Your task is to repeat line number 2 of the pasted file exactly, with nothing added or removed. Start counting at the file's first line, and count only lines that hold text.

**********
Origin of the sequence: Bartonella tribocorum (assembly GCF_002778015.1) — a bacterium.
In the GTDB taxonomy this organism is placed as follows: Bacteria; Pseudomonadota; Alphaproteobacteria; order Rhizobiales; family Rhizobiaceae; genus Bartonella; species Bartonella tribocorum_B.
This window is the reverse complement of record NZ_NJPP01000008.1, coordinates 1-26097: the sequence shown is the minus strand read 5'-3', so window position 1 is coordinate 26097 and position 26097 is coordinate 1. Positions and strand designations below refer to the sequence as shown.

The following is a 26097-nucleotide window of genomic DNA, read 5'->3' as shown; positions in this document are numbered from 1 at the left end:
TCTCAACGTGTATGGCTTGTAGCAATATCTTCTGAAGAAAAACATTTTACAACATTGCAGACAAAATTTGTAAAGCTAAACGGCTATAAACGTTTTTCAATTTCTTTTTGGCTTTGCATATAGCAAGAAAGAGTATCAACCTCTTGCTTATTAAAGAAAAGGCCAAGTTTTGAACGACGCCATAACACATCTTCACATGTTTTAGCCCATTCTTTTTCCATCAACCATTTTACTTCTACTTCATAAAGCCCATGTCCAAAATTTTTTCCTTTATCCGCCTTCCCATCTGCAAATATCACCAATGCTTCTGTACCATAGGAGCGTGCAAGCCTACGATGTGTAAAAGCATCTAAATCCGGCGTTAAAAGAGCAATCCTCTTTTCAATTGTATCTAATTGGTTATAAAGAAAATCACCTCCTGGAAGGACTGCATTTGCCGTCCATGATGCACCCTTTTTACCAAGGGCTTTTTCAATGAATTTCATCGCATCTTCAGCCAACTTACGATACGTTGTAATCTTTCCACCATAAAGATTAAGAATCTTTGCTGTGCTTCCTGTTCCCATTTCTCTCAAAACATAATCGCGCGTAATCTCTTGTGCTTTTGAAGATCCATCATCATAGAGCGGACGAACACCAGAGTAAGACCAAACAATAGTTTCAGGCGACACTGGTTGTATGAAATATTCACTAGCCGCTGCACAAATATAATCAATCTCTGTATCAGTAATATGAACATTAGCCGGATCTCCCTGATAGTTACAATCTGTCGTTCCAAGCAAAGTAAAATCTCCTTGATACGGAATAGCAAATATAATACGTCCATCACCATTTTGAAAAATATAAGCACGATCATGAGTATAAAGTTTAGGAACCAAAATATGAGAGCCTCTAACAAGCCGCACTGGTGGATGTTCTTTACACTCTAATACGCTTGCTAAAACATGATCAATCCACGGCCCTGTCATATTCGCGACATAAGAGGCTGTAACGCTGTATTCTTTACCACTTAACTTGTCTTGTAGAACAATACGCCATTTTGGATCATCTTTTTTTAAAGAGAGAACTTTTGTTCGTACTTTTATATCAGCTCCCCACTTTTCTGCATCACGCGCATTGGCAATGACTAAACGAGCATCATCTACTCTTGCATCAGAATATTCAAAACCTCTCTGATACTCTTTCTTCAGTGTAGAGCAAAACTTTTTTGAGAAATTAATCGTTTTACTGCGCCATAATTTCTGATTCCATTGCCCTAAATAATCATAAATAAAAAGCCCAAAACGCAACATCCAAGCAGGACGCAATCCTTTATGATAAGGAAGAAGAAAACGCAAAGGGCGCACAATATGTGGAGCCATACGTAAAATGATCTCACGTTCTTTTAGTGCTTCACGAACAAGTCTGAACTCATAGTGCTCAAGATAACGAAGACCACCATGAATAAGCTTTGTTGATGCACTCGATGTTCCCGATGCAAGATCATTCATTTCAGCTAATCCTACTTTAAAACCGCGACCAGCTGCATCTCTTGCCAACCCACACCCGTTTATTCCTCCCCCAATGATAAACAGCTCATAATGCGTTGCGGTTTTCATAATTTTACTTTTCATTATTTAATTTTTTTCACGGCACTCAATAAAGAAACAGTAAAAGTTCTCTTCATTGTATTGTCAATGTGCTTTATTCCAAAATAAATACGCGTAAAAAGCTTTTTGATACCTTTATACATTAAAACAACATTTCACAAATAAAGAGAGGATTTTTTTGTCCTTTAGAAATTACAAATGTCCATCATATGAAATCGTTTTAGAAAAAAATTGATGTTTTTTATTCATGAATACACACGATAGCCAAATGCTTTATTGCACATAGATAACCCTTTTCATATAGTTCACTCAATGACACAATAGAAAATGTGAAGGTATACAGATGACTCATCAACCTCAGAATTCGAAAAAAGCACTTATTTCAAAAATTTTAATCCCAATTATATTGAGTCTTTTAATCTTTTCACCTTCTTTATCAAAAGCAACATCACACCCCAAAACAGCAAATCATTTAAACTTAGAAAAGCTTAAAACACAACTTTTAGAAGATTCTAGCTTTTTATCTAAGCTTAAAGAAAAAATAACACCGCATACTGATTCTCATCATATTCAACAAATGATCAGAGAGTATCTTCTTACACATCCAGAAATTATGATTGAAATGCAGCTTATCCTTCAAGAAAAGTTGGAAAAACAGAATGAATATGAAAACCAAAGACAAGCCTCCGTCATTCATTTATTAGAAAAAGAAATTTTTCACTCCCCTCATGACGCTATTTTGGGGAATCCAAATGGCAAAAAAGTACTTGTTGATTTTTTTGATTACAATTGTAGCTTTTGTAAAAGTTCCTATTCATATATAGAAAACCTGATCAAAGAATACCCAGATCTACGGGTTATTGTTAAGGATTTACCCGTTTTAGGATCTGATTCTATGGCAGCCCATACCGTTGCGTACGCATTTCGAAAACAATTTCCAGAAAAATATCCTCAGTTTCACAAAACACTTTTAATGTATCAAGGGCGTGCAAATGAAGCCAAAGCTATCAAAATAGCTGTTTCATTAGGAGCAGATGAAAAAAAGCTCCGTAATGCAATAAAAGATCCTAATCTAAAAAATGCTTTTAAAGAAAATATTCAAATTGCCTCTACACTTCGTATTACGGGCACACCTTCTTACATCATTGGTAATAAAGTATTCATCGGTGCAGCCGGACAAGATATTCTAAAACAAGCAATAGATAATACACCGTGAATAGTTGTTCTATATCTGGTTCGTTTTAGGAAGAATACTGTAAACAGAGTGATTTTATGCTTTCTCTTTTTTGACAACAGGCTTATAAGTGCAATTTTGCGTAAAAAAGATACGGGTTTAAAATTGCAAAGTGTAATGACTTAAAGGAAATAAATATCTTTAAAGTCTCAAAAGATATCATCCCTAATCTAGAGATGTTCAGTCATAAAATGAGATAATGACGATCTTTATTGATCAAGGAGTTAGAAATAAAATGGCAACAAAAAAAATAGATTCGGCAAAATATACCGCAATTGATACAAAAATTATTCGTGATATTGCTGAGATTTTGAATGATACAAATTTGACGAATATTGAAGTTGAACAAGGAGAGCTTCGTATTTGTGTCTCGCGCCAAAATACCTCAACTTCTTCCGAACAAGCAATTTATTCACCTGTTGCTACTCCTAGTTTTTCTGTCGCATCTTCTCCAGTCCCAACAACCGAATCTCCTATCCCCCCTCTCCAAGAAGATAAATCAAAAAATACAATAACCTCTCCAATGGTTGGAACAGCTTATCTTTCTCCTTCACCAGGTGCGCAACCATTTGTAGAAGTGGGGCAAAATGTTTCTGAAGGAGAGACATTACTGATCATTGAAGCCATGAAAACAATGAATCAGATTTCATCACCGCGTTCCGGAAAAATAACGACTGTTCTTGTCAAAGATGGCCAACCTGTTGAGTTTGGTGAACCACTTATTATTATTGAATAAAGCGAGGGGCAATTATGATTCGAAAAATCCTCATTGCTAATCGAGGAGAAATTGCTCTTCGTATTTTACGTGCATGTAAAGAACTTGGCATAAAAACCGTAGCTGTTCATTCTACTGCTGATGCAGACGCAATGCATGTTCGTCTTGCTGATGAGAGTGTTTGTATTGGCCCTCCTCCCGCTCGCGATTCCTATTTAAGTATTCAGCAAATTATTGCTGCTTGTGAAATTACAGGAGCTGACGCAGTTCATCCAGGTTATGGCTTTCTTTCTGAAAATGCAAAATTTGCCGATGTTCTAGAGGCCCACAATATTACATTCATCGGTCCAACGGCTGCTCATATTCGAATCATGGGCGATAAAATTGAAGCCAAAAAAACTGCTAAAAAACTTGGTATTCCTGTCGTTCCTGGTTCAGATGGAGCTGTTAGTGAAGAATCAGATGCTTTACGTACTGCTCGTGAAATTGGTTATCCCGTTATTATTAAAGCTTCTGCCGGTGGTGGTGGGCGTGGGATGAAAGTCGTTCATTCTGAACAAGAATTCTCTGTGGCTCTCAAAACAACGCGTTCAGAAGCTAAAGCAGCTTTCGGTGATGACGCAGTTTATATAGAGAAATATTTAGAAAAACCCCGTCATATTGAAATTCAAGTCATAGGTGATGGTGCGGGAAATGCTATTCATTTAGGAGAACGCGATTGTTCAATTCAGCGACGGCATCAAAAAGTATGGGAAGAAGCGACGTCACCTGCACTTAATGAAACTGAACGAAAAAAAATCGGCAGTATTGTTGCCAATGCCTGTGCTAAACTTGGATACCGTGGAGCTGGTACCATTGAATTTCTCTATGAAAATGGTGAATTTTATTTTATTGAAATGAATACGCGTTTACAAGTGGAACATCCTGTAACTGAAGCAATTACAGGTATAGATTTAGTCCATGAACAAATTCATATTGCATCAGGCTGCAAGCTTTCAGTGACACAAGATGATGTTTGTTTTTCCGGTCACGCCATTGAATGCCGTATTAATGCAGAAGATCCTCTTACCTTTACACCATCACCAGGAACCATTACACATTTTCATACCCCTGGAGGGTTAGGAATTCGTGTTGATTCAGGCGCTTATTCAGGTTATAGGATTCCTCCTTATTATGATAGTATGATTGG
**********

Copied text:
In the GTDB taxonomy this organism is placed as follows: Bacteria; Pseudomonadota; Alphaproteobacteria; order Rhizobiales; family Rhizobiaceae; genus Bartonella; species Bartonella tribocorum_B.